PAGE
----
The world of online media presents many outlets and opportunities for us to grab whatever we need to off the internet. Facts, statistics, articles, and of course, images. Readily available, with just the click of a trackpad.

It seems only natural that when we’ve completed a blog post, article, or newsletter we can just Google an applicable image to set as a photo for whatever project we’re working on. After all, it’s there – right on Google, no watermark – why not use it for our featured image?

This is one of the most common misconceptions (and potentially damaging) in online media and social media. Photo/video powerhouses like AP Images, Getty Images, and Shutterstock are cracking down on situations like this with time-consuming lawsuits and hefty fines starting at a minimum of $8,000.

This can all be avoided with online media image tips:

1) Use Websites Dedicated to Royalty Free Images

 

Finding and utilizing royalty free images is easier than you may think. There are a number of trusted websites dedicated to providing royalty-free images. There are also creative collaboratives that allow freelance photographers to submit their work for use, entirely free to you. They may ask for a link back or caption noting the source, but that saves you money and running the risk of using an image that could get you fined.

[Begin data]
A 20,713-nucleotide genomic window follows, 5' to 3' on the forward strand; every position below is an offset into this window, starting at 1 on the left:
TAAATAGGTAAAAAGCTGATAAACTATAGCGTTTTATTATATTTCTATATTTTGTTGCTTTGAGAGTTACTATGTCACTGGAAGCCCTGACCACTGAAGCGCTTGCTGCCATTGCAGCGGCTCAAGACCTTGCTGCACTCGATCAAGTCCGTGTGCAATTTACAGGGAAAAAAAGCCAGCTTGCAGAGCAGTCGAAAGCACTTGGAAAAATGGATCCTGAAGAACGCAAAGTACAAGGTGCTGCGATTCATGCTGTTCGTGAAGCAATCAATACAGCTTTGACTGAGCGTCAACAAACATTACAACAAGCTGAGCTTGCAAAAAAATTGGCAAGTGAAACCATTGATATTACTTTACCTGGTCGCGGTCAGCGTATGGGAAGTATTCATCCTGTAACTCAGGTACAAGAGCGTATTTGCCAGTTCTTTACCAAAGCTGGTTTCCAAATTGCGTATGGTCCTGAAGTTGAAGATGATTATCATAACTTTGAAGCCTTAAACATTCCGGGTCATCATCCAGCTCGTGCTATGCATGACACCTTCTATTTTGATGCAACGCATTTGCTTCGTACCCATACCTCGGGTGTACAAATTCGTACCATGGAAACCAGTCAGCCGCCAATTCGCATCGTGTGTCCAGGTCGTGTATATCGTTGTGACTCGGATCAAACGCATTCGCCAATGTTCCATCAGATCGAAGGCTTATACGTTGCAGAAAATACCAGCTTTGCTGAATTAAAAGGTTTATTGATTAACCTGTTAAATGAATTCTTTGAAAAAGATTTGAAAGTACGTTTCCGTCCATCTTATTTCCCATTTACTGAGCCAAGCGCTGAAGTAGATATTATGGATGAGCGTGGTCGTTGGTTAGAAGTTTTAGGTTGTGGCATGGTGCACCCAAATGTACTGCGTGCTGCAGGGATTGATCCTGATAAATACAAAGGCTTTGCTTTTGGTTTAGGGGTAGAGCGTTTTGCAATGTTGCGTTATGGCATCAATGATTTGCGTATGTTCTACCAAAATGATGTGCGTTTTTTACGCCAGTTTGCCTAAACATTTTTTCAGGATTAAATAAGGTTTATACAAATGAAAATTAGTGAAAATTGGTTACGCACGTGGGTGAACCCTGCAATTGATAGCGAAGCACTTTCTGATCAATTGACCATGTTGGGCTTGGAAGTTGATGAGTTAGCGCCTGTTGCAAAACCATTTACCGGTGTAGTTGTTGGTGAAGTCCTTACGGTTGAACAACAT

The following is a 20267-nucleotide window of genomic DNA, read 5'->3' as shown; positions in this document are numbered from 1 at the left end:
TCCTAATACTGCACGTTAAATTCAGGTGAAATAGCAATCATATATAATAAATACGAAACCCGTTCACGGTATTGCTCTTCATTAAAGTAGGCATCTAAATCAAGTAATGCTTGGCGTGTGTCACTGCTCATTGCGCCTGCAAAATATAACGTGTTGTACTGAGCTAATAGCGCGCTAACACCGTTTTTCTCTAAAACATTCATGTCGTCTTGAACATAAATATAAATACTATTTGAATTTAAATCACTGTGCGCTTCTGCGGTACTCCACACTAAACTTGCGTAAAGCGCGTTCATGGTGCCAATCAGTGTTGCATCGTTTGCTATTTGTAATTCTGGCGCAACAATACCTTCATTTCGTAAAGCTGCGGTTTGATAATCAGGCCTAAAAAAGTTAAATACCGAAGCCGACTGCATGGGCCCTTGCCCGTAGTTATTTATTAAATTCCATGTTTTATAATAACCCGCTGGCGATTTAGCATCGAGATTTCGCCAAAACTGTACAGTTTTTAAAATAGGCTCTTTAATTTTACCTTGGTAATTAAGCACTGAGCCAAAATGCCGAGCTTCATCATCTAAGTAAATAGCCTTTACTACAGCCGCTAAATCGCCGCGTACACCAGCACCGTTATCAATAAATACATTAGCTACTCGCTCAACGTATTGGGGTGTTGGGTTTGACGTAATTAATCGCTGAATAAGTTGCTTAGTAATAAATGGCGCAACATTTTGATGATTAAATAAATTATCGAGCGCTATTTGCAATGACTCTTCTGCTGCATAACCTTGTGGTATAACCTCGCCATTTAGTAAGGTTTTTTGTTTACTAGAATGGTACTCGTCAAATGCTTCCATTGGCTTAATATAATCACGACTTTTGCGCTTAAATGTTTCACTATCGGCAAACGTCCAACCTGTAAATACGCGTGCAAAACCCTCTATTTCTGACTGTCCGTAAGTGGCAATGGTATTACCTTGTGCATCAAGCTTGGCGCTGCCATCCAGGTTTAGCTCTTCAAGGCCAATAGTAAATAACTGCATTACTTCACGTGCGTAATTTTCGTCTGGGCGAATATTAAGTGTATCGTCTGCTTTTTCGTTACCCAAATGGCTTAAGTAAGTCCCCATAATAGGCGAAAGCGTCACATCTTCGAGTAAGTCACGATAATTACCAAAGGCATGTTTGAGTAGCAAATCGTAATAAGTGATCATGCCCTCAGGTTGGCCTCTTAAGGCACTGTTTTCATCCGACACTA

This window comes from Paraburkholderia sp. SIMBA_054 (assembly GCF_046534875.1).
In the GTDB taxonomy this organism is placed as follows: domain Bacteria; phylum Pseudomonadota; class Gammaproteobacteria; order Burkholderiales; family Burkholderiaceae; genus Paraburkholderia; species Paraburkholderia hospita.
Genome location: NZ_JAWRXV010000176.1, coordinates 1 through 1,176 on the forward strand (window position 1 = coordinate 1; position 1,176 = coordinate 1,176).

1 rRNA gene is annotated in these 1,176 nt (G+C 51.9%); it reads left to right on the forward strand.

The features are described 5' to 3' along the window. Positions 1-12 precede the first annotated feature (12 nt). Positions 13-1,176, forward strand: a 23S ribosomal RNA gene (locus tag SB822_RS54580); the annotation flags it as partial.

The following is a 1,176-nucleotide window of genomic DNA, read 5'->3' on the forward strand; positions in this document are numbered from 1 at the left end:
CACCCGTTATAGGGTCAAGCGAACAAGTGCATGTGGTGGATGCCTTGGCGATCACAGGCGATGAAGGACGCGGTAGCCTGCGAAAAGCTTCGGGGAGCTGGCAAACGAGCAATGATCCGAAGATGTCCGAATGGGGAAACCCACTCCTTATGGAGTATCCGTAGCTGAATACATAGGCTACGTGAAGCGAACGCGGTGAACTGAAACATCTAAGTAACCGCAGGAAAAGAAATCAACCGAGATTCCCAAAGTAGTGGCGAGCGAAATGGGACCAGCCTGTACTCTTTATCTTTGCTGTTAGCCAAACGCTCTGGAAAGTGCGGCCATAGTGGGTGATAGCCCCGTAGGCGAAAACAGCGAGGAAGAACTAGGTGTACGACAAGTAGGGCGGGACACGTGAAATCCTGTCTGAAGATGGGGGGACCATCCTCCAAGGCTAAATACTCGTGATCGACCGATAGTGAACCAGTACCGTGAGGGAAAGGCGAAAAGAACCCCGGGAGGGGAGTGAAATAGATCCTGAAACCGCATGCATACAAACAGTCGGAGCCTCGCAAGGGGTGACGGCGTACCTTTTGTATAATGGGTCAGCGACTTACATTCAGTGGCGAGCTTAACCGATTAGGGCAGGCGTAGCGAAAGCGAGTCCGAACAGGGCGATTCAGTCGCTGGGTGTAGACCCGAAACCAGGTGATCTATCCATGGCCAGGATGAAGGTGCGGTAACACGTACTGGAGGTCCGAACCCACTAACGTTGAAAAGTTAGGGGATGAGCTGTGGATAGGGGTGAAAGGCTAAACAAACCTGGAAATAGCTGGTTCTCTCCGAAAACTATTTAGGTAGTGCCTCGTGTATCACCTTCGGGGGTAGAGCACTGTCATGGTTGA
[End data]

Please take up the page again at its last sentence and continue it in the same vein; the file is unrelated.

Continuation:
For royalty free images, check out sites like Every Stock Photo, Death to the Stock Photo, and Morgue File.

2) Never Forget to Source Your Images

When you use a royalty-free website as mentioned above, be kind and give due credit back to the source (unless they say otherwise). This can be done by including the note in the alt caption (You can find out how to do that here) or under the caption itself.


3) Purchase credit packages to own rights to photos.

It’s possible that you’ll want one image for a post but may need, say, three or four for the next post. Websites such as iStock and Dollar Photo Club offer credit packages were a certain amount of credits allow you to purchase a set number of photos or videos depending on the size, topic, or quality.

Be sure to discuss photos and royalty free images when giving guidance and instruction on a project with your Virtual Assistant. It’s important to set up these guidelines prior to working on a project as it will save you time, money, and allow you to utilize the above resources while avoiding breaking the rules of online media and imagery.